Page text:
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First computer game in Ngaanyatjarra under development

Shape, Technology

Date: 12 September 2016

Teenagers spend a lot of time on computer games, but few computer games draw on Indigenous languages and cultures.  Creating such a game is the focus of Game Maker: Ngarlpuputju, a project of the ‘Tjaa Yuti – Western Desert Verbal Arts’ team, together with the ARC Centre of Excellence for the Dynamics of Language (CoEDL).

Ngaanyatjarra linguist, ANU and CoEDL Research Fellow and ARC Discovery Indigenous Fellow, Elizabeth Marrkilyi Ellis says the endless runner game Tjinari (meaning ‘someone always on the go’ in Ngaanyatjarra) is delighting Ngaanyatjarra schoolchildren during its development phase.

“The whole process is exciting for them and us. We have recorded the children’s voices for the game so when they go to play the game, it will be their own voice or a friend’s voice that gives the warning ‘palayi’, meaning ‘watch out’ and when they successfully complete a task or navigate the obstacle they will hear their own voice saying ‘walykumunun’ meaning ‘excellent’.”

The students at the Warakurna Campus of Ngaanyatjarra Lands School in Western Australia are continuing to help the team refine the game and adding ideas as they go along. It is an exciting project producing a unique Aboriginal language game, which everyone hopes will become an open source template for other Aboriginal languages.

Game artwork by ANU School of Art student Conor TowIt is planned that the game will comprise seven levels of activities. The key character is a runner who must acquire the correct plant to give to a traditional healer to save a young girl. The runner faces many obstacles and barriers, such as giant animals, with all the challenges being culturally appropriate. The higher levels will also involve some Ngaanyatjarra word activities.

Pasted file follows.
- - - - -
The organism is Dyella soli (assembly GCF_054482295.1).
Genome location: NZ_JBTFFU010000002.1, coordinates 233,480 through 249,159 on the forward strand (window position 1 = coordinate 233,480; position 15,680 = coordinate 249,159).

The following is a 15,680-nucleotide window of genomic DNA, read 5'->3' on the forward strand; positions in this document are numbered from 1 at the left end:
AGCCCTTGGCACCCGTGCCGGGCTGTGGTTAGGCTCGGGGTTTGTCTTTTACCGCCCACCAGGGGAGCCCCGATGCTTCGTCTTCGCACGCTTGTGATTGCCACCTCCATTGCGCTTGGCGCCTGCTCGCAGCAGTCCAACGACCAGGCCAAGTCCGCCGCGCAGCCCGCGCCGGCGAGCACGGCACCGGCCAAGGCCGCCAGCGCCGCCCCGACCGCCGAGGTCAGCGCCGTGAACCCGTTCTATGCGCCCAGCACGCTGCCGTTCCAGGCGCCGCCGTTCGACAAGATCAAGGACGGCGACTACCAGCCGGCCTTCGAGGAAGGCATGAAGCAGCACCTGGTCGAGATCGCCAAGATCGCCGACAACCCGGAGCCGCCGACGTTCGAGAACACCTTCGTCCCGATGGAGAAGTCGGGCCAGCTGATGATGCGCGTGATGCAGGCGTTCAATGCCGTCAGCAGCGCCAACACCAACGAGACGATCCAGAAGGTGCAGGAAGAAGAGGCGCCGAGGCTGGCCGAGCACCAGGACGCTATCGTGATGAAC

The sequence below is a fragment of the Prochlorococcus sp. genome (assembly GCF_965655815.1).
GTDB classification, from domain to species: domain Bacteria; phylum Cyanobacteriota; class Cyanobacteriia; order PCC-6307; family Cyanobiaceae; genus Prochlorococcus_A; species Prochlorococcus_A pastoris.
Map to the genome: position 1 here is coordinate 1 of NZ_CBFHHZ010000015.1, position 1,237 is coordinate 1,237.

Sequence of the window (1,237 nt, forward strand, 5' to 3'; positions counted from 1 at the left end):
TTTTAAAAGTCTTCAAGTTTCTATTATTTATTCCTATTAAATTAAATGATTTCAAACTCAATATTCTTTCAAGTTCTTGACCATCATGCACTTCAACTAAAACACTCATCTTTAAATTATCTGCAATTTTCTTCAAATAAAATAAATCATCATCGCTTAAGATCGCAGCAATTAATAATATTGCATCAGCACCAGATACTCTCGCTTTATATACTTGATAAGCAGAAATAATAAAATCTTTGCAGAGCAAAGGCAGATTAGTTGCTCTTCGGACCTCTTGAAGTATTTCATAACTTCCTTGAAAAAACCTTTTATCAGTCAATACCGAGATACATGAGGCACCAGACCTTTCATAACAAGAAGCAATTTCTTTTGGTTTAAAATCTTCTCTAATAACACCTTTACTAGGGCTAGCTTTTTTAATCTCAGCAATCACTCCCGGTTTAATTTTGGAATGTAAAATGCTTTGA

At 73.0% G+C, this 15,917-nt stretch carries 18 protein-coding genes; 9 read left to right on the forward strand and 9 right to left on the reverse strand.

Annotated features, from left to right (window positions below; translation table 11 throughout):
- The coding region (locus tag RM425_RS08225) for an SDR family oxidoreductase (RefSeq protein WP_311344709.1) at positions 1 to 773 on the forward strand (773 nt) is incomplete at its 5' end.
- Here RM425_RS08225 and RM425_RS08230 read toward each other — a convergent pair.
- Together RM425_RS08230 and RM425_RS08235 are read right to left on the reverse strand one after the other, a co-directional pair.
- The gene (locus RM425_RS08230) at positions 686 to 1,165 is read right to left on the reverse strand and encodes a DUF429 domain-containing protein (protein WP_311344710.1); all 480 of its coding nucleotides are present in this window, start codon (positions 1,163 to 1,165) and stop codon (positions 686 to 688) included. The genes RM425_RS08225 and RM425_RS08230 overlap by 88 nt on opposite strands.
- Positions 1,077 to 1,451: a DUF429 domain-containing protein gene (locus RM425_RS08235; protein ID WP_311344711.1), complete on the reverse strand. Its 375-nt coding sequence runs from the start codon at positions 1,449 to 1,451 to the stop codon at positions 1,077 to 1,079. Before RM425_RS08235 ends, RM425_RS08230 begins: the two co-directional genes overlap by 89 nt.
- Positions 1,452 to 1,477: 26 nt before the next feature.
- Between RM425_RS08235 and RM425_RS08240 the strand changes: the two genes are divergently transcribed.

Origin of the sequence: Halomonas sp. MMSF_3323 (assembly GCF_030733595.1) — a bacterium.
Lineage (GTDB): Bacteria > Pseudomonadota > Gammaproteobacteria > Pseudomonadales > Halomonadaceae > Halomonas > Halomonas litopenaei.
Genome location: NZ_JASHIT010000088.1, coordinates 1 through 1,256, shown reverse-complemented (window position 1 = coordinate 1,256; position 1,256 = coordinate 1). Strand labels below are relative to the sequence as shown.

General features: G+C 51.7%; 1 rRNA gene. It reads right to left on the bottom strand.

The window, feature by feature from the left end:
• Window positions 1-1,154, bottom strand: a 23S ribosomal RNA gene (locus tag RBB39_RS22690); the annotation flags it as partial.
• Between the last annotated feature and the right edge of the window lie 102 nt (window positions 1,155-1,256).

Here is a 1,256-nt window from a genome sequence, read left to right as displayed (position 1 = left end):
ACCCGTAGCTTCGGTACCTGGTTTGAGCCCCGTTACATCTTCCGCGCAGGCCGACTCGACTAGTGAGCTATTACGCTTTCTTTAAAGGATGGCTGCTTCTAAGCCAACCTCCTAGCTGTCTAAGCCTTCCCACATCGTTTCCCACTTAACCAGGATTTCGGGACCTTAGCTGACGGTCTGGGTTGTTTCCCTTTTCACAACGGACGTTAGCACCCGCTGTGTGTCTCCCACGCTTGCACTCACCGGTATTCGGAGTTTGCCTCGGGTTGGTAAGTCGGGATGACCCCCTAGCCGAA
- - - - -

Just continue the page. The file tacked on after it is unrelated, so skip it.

When completed the game will be available to download onto Android devices and tablets.

A project like this needs the collaboration of people with different skills. Elizabeth Marrkilyi Ellis is working with linguists Inge Kral and Jane Simpson at ANU. Conor Tow, a student at the ANU School of Art, has drawn all the images to depict desert landscapes, plants, animals, monsters and concepts.  He is working with programmers Jiamou Sun, Qiancheng Wang, Jixuan Cao and Shuaichen Song as part of the ANU Research School of Computer Science ‘TechLauncher’ initiative.   Project management and inspiration are supplied by ANU student, Alexandra Grant.  Team members meet regularly and are using modern collaborative software development practices and tools.

Some Gamemaker team members share their development and planning ideas. Photo: Inge Kral

Further information:
Leanne Scott, CoEDL Communications and Outreach Manager
Ph: 0437 839 216

Above: Inge Kral (left) and Lizzie Ellis showing the endless runner game Tjinari to students at Warakurna Campus of Ngaanyatjarra Lands School. Photo: Jenny Green

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